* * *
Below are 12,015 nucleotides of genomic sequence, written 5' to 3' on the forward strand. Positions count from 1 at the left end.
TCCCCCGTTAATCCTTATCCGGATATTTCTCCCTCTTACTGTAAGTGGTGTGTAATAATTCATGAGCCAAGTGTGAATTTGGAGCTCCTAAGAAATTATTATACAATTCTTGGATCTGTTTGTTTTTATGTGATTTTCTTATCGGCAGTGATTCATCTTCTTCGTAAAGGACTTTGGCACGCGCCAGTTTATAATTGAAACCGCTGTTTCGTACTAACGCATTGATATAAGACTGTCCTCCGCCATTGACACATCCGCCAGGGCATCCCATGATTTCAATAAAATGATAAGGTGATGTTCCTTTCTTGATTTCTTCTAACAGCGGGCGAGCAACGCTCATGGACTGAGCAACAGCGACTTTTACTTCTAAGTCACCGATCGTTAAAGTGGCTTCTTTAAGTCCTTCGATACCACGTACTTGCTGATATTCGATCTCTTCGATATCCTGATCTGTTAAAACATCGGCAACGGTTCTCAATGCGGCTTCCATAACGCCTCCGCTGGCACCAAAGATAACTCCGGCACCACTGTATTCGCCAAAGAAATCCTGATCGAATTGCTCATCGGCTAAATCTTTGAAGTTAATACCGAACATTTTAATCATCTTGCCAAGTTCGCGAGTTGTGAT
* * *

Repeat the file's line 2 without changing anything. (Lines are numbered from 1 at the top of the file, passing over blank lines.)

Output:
TCCCCCGTTAATCCTTATCCGGATATTTCTCCCTCTTACTGTAAGTGGTGTGTAATAATTCATGAGCCAAGTGTGAATTTGGAGCTCCTAAGAAATTATTATACAATTCTTGGATCTGTTTGTTTTTATGTGATTTTCTTATCGGCAGTGATTCATCTTCTTCGTAAAGGACTTTGGCACGCGCCAGTTTATAATTGAAACCGCTGTTTCGTACTAACGCATTGATATAAGACTGTCCTCCGCCATTGACACATCCGCCAGGGCATCCCATGATTTCAATAAAATGATAAGGTGATGTTCCTTTCTTGATTTCTTCTAACAGCGGGCGAGCAACGCTCATGGACTGAGCAACAGCGACTTTTACTTCTAAGTCACCGATCGTTAAAGTGGCTTCTTTAAGTCCTTCGATACCACGTACTTGCTGATATTCGATCTCTTCGATATCCTGATCTGTTAAAACATCGGCAACGGTTCTCAATGCGGCTTCCATAACGCCTCCGCTGGCACCAAAGATAACTCCGGCACCACTGTATTCGCCAAAGAAATCCTGATCGAATTGCTCATCGGCTAAATCTTTGAAGTTAATACCGAACATTTTAATCATCTTGCCAAGTTCGCGAGTTGTGAT